Snacks on a Plane by Yan Z. '12
And other minor horrors of leaving MIT for the first time in a year.
Yesterday morning, I woke up half-dreaming of the scriptural nuisances of airport security, circa Holiday Season, post-2001 A.D. At 7 AM after a night of post-finals merrymaking (i.e, a plate of brussels sprouts roasted with splurges of oil, salt and pepper; bad movies; walk-up-the-stairs-without-knee-bending contests; watching math majors play Guitar Hero while I pretended to be Guitar Sidekick), you feel the slow, grinding rotation of the earth tugging at sunrise, the groggy skyline gulping down cold milky skies frothed with espresso clouds. Did you know that some people got into MIT recently? Interestingly*, I haven’t gotten out of MIT recently. (In nearly one year, to be astrophysically precise.)
*In fact, this fact is not factually interesting at all, except that it starts with a strategic and misleading adverb. One of my firmest personal beliefs is that one should never waste the grammatical potency of “interestingly” on sentences that are actually interesting, like this one, which began with “One.” One could say that “one” is one of the worst one-word sentence hooks ever. See?
Apparently, I forgot how to communicate ideas other than “you can integrate a stress tensor over a surface without actually integrating it” and “I like Feynman” after one year cloistered at MIT with contact into the outside world that was tenuous at best and Facebook at worst. Soon after departing into the Christmas jingle-suffused bowels of Logan Int’l Airport, I encountered Level 10 communication barriers, on a scale where Level 1 includes talking to Intro to Linguistics teaching assistants. (In case you had an exceptionally well-englished TA, you can consider the scale to be logarithmic.) The first sign of impending bafflement appeared as I handed my boarding pass and state-issued photo ID to the boarding-pass-and-federal-or-state-issued-photo-ID-checker*.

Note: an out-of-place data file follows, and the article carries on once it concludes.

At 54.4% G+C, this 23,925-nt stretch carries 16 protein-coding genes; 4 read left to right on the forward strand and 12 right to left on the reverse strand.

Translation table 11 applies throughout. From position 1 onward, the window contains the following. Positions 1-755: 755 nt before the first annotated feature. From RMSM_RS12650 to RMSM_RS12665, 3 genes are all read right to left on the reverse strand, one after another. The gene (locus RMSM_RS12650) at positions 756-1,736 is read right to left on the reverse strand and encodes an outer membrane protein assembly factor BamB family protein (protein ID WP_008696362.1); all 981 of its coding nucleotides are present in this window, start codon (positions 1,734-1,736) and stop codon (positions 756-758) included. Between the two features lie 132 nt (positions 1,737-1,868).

*Do they have actual job titles? Can I abbreviate this to “BPAFOSIPIDC” without offending anyone? I’m writing this on the Internet, so the answer is either obvious or I should ignore it.
Quoth the BPAFOSIPIDC, peering at my (unabashedly expired) Missouri Driver’s Permit, “Did you get an extension on this?”
Me: Nope! Too hosed.
BPAFOSIPIDC (frowning): I’m afraid I have to ask if you have any other identification.
Me: Nope! Should I go back to school now and spend Winter Break watching other people play Guitar Hero? I guess that’s okay.
BPAFOSIPIDC: No, your ID is fine, but you should renew your driver’s permit.
Me: I don’t know what a car is.
I walked away from the conversation shoeless and uncertain of my understanding of rudimentary human communication. As my shoes drifted down the conveyor belt and into a sophisticated machine designed to verify that they weren’t size five-and-a-half grenades, I puzzled over the indubitably intricate logic of the BPAFOSIPIDC: did he think I should become a licensed driver in Boston, a city where thousands of intelligent college students learn how to not operate a motor vehicle until they’re over 25 and in California? Or does he simply have an unnatural aversion to expired identification? I suppose that’s understandable. I have an aversion to expired dairy. In fact, I’d even venture to guess that I’m expired-lactose intolerant.